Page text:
If the local database gets corrupted or needs to be updated you can just replace it with a fresh copy of the same or newer version. With local tables you would loose the user info. With an ini file the user info is preserved.

--------------------
An excursion to the raw COM API with VBA: How to hide the Taskbar Button of a window.
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nuclear_nick
post Oct 31 2017, 07:46 AM
Post#4



Posts: 1,376
Joined: 5-February 06
From: Ohio, USA


I'll venture my JOPO as well... after a little 'googling' on the subject.

It's a matter of opinion, comfort, ease... basically one of those situations where there's nothing wrong with one way or another, it's a 'style'. There are several ways to do it, so whatever you're comfortable with. If you need to change it to something you're more comfortable with, then by all means.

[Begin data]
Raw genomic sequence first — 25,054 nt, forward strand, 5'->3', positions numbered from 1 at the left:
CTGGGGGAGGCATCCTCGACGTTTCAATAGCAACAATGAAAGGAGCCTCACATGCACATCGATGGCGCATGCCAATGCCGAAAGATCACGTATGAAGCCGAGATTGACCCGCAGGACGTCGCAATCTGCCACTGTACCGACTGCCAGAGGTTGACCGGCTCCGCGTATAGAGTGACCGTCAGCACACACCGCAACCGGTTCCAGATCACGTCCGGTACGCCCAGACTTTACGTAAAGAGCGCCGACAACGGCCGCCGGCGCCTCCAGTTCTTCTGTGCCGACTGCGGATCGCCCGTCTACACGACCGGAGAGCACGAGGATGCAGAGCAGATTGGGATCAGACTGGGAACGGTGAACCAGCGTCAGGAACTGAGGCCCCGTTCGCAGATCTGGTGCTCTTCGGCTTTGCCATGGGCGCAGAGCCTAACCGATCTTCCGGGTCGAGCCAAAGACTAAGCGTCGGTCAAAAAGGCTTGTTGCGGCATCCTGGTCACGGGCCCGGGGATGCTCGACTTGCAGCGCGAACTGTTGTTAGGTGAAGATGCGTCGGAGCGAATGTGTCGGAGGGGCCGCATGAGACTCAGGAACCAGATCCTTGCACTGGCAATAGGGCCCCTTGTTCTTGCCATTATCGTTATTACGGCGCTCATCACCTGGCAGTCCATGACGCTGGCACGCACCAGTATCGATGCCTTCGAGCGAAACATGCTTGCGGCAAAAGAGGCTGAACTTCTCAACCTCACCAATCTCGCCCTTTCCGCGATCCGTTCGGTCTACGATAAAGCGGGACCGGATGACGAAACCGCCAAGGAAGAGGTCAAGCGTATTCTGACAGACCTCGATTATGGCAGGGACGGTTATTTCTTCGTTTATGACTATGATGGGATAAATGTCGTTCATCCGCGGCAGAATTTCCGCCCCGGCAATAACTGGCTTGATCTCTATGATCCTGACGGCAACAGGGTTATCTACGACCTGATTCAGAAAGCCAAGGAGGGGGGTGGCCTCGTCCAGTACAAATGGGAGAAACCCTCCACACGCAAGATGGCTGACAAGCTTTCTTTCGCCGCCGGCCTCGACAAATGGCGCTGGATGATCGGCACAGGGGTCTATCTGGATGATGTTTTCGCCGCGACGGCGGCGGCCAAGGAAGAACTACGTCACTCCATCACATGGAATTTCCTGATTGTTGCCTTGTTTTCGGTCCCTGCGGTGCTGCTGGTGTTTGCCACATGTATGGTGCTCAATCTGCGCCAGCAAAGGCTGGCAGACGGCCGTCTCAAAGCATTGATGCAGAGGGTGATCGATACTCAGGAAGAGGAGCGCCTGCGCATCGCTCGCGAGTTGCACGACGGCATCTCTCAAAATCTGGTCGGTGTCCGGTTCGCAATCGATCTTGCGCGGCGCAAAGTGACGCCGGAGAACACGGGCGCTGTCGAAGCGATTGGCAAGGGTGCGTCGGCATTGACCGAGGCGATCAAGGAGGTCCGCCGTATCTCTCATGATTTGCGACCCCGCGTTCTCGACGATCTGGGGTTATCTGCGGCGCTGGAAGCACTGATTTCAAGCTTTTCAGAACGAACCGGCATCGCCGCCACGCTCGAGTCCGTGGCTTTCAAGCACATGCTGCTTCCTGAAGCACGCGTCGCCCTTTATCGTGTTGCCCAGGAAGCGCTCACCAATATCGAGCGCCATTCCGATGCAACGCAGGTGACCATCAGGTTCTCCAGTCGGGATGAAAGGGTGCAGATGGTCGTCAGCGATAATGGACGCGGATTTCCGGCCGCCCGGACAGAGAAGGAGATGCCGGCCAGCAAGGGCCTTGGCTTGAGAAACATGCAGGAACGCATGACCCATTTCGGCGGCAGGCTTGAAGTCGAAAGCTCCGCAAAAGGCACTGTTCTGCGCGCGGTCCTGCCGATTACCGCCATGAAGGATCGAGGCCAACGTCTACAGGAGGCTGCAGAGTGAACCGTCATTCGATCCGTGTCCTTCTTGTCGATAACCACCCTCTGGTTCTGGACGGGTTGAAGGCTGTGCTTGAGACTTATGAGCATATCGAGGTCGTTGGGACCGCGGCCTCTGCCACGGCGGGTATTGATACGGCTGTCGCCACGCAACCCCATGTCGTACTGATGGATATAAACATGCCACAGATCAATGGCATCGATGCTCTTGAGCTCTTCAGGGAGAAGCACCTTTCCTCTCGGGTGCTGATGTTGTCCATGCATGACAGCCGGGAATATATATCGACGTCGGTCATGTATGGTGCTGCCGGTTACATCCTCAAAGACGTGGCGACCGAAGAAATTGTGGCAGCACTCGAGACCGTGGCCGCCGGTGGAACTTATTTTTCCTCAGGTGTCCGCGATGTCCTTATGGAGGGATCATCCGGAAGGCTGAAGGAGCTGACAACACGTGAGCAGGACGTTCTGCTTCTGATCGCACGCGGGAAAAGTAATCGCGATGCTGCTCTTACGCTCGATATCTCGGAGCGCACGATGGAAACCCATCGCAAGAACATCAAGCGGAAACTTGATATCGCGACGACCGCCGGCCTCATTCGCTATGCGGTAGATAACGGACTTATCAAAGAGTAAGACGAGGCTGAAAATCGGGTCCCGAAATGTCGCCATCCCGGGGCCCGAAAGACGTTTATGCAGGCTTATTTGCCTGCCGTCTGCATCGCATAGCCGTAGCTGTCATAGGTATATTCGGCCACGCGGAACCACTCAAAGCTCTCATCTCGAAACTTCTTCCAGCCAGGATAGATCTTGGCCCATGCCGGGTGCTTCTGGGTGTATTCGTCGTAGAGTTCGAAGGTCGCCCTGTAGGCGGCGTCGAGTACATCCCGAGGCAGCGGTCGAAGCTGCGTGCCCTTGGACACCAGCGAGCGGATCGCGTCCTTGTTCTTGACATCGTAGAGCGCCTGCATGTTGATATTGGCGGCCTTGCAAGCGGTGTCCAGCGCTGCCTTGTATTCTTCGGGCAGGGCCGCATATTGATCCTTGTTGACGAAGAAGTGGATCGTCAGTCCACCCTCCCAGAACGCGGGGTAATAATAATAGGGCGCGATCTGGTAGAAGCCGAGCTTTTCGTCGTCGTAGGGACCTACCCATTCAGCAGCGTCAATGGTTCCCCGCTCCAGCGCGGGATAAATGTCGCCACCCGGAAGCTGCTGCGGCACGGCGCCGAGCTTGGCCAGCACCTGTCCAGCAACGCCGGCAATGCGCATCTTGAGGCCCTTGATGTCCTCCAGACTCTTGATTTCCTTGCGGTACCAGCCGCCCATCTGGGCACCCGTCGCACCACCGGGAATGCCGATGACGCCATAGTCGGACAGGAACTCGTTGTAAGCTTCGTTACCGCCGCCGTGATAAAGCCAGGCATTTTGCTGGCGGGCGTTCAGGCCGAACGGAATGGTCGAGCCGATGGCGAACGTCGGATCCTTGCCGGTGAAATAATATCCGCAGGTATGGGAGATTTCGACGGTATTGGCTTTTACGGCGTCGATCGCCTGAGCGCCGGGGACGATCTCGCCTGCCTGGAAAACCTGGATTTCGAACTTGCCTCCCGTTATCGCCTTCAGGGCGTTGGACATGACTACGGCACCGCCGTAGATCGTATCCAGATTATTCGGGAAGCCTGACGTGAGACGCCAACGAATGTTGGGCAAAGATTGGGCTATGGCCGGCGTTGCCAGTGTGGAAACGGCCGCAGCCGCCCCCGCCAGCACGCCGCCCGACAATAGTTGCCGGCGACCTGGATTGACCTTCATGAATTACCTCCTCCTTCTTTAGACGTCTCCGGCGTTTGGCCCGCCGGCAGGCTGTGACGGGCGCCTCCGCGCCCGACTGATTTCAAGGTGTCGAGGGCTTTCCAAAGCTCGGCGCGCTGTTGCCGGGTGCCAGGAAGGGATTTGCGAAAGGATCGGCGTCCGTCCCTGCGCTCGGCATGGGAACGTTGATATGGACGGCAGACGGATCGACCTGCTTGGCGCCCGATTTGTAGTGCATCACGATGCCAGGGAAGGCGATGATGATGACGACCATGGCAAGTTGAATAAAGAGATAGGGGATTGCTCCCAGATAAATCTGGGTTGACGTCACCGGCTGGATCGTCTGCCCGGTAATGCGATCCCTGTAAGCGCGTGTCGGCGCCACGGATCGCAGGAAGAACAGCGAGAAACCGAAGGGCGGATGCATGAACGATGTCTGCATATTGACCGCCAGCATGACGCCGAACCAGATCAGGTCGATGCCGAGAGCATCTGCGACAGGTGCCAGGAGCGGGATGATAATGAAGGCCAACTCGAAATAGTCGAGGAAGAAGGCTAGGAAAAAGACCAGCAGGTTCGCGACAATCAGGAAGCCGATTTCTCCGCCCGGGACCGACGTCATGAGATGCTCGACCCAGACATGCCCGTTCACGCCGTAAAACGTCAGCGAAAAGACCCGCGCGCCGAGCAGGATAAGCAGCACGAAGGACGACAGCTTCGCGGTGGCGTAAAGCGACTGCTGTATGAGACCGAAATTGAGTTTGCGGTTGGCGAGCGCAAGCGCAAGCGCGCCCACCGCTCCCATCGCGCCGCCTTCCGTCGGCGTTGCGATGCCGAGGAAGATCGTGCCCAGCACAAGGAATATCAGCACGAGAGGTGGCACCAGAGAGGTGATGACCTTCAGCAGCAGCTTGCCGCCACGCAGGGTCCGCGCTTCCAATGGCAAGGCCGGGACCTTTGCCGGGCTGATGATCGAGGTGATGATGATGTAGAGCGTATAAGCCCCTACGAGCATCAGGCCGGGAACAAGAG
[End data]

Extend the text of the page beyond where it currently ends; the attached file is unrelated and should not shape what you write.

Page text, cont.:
My style... a 'local database' containing all the 'local tables', for things like user information to common tables (things like 'tblPositions' that is a list of personnel positions in the company that is only going to change when a new position is created, which is not often, and I do update the table every log into the database 'system'.)

Good luck with your project!

--------------------
"Nuclear" Nick
____________
The top three reasons to hide code; 1) It's not your own. 2) It's your own, but it's so crappy you don't want anyone to see it. 3) The comments in your code would get you in a lot of trouble if ever made public.
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GroverParkGeorge